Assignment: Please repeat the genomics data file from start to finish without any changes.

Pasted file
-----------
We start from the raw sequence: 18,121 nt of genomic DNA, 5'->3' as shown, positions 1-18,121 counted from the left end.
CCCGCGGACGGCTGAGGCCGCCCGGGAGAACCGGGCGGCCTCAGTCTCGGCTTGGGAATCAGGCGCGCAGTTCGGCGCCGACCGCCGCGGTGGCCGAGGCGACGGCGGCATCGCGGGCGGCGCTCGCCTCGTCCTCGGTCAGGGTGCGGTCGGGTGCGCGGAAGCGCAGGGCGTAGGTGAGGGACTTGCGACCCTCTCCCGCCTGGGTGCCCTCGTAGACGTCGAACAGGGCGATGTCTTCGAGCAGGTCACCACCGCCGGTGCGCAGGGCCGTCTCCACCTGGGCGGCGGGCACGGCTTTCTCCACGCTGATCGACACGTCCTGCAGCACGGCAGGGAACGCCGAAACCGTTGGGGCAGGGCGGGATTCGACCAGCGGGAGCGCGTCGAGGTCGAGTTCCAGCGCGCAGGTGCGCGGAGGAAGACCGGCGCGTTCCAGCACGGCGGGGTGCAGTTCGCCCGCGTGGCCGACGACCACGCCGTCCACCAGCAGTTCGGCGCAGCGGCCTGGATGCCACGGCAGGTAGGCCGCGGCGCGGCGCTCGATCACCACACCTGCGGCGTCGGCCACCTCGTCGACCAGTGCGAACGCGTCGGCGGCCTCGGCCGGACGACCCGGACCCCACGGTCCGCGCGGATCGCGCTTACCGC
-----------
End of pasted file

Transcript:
We start from the raw sequence: 18,121 nt of genomic DNA, 5'->3' as shown, positions 1-18,121 counted from the left end.
CCCGCGGACGGCTGAGGCCGCCCGGGAGAACCGGGCGGCCTCAGTCTCGGCTTGGGAATCAGGCGCGCAGTTCGGCGCCGACCGCCGCGGTGGCCGAGGCGACGGCGGCATCGCGGGCGGCGCTCGCCTCGTCCTCGGTCAGGGTGCGGTCGGGTGCGCGGAAGCGCAGGGCGTAGGTGAGGGACTTGCGACCCTCTCCCGCCTGGGTGCCCTCGTAGACGTCGAACAGGGCGATGTCTTCGAGCAGGTCACCACCGCCGGTGCGCAGGGCCGTCTCCACCTGGGCGGCGGGCACGGCTTTCTCCACGCTGATCGACACGTCCTGCAGCACGGCAGGGAACGCCGAAACCGTTGGGGCAGGGCGGGATTCGACCAGCGGGAGCGCGTCGAGGTCGAGTTCCAGCGCGCAGGTGCGCGGAGGAAGACCGGCGCGTTCCAGCACGGCGGGGTGCAGTTCGCCCGCGTGGCCGACGACCACGCCGTCCACCAGCAGTTCGGCGCAGCGGCCTGGATGCCACGGCAGGTAGGCCGCGGCGCGGCGCTCGATCACCACACCTGCGGCGTCGGCCACCTCGTCGACCAGTGCGAACGCGTCGGCGGCCTCGGCCGGACGACCCGGACCCCACGGTCCGCGCGGATCGCGCTTACCGC